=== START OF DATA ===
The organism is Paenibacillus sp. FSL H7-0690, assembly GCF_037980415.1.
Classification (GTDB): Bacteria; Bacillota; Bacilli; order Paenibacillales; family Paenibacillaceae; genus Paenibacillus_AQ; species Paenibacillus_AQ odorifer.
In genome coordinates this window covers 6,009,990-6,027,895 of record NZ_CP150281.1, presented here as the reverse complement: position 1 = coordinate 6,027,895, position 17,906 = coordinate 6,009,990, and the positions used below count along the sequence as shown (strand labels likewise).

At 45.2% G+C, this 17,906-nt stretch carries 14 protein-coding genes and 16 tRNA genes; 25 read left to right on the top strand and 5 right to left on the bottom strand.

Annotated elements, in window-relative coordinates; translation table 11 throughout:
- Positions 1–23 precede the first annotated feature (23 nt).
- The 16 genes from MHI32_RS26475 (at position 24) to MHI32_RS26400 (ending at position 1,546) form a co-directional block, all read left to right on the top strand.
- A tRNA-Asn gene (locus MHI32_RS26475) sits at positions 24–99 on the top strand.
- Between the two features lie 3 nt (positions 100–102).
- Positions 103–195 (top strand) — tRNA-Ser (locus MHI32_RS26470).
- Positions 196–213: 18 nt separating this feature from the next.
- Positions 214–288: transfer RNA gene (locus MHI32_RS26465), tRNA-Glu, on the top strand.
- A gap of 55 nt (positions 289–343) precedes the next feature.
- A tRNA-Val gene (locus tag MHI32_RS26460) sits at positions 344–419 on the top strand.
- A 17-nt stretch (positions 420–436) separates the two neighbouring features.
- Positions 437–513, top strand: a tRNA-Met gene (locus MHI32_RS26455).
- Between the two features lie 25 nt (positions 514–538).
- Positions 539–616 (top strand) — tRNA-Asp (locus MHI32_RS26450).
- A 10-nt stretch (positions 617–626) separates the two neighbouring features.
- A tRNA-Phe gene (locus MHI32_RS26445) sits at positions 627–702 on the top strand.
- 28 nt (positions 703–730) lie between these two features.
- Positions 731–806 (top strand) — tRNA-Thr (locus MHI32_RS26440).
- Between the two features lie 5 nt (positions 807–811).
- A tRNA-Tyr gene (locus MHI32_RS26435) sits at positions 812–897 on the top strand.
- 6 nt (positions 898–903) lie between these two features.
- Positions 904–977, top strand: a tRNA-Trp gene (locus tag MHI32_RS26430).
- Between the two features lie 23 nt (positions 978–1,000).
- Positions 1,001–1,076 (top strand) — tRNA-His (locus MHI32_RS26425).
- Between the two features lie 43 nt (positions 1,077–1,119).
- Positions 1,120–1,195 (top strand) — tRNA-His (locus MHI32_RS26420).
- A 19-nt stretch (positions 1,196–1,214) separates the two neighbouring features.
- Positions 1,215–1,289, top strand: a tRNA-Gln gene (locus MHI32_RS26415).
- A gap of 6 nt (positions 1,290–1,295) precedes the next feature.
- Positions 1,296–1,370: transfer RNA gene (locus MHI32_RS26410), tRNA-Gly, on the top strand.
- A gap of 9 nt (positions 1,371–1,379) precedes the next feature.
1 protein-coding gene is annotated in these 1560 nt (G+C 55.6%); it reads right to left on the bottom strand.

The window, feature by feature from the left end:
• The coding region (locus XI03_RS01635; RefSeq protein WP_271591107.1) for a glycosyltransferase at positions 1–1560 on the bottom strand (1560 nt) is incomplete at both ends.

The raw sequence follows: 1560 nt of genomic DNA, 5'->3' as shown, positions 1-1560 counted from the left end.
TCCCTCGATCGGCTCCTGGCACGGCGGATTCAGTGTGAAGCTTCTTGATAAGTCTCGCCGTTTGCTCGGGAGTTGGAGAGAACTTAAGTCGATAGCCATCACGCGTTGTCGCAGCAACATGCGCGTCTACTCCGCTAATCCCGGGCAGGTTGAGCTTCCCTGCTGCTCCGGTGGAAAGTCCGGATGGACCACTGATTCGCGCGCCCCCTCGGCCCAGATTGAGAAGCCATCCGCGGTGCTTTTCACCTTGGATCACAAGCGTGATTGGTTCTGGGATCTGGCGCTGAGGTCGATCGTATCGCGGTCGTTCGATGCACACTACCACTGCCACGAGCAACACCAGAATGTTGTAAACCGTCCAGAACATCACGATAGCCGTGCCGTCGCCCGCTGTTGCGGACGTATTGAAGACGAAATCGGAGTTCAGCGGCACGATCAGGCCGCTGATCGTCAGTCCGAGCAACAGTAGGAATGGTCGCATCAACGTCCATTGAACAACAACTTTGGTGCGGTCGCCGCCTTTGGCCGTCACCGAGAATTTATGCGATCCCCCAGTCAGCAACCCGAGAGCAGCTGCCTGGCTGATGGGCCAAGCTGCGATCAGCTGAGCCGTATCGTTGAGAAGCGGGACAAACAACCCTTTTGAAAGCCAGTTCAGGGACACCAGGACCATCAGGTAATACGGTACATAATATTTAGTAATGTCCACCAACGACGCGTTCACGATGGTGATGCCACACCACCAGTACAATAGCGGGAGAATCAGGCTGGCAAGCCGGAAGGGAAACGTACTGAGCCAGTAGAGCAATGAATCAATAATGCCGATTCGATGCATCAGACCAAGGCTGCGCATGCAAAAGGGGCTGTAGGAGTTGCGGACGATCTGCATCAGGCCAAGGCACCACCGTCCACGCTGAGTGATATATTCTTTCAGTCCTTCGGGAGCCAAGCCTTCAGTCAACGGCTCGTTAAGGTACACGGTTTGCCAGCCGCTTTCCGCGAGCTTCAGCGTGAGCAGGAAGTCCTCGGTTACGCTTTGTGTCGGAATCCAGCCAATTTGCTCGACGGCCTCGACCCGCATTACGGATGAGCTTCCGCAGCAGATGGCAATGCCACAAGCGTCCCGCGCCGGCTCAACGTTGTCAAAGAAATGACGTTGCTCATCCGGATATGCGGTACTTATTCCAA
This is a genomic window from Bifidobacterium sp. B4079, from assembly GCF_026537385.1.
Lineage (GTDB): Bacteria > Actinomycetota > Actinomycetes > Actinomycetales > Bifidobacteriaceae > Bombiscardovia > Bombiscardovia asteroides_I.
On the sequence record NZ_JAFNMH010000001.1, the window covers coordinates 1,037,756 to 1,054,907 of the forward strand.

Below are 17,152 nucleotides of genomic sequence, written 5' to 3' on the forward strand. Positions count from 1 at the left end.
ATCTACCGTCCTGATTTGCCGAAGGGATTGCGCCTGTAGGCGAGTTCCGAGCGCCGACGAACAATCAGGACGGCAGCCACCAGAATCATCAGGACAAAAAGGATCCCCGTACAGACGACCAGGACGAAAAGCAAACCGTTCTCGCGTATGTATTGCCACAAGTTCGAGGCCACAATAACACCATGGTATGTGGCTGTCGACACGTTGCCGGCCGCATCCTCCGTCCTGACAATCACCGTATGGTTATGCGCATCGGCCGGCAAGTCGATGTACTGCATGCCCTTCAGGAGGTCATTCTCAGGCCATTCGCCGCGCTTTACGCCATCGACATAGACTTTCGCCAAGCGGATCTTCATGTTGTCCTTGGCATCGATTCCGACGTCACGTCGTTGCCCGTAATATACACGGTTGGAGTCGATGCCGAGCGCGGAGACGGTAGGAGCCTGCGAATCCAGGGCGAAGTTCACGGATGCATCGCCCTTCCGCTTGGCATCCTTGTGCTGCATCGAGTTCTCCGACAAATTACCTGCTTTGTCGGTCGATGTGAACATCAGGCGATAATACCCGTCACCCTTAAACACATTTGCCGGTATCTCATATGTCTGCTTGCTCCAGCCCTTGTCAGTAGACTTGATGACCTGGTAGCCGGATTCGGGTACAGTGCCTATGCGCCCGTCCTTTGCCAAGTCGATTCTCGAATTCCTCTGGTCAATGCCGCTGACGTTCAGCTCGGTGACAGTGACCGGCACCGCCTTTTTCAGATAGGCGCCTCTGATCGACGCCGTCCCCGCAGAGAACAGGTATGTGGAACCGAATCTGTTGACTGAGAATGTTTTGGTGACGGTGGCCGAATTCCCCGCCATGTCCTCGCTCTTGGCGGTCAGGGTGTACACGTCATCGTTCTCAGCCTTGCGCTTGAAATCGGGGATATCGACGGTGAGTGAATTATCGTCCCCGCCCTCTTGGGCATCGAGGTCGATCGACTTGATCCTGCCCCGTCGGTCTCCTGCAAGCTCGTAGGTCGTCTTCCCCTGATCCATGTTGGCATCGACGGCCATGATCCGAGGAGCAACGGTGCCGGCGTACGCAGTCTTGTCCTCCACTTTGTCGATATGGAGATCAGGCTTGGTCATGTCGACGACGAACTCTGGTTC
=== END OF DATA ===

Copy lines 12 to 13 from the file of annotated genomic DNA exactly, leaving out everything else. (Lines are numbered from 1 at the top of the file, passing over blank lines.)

- Positions 214–288: transfer RNA gene (locus MHI32_RS26465), tRNA-Glu, on the top strand.
- A gap of 55 nt (positions 289–343) precedes the next feature.